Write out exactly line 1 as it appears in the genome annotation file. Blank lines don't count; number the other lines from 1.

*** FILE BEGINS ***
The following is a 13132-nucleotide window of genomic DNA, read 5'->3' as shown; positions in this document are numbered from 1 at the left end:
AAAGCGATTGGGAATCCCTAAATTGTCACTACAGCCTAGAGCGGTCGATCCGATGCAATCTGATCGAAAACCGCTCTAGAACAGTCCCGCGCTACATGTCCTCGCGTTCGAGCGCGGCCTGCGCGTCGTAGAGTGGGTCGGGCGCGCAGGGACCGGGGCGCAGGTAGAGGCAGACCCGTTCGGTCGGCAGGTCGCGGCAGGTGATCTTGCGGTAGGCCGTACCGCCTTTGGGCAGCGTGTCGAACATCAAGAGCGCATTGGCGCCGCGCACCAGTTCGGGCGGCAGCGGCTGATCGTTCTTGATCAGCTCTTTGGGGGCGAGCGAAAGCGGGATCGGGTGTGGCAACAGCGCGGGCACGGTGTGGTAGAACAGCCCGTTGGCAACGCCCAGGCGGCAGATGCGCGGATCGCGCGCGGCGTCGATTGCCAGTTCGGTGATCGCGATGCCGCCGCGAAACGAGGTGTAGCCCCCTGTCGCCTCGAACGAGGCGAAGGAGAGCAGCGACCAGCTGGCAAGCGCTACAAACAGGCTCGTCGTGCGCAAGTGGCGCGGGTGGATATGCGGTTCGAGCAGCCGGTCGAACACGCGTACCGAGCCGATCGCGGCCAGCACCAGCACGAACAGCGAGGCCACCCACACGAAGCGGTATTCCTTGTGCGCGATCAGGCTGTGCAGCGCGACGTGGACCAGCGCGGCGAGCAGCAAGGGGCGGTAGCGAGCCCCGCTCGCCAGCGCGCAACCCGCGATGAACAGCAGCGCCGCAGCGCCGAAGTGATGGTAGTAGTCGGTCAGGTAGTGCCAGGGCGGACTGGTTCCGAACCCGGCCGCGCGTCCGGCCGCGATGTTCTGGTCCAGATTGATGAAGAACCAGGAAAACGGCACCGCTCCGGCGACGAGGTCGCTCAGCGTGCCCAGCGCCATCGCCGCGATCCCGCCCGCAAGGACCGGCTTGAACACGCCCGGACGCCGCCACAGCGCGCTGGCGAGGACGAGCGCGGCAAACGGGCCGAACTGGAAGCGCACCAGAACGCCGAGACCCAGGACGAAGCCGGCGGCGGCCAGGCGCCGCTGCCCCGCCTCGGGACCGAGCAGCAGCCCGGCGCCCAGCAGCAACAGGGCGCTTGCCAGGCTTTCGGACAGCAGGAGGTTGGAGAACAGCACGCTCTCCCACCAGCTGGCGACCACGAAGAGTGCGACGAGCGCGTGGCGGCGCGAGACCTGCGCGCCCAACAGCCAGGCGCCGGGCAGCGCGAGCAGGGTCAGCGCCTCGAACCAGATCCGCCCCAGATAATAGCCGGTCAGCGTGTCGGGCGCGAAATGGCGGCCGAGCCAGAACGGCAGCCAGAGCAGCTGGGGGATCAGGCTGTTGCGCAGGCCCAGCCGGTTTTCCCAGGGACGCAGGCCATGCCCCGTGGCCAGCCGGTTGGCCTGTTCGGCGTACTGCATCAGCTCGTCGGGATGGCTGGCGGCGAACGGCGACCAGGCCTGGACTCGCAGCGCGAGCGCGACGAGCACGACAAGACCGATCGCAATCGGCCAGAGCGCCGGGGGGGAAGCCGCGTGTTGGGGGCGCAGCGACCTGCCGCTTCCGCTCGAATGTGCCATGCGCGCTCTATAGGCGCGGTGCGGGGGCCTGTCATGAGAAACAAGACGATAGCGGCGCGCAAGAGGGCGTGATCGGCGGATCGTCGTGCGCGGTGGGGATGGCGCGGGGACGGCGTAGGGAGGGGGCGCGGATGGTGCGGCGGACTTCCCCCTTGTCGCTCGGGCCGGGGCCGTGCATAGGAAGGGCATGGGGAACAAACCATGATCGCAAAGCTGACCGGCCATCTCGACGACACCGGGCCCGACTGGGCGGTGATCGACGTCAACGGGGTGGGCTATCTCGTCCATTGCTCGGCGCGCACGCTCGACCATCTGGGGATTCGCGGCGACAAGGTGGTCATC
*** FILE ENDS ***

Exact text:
The following is a 13132-nucleotide window of genomic DNA, read 5'->3' as shown; positions in this document are numbered from 1 at the left end: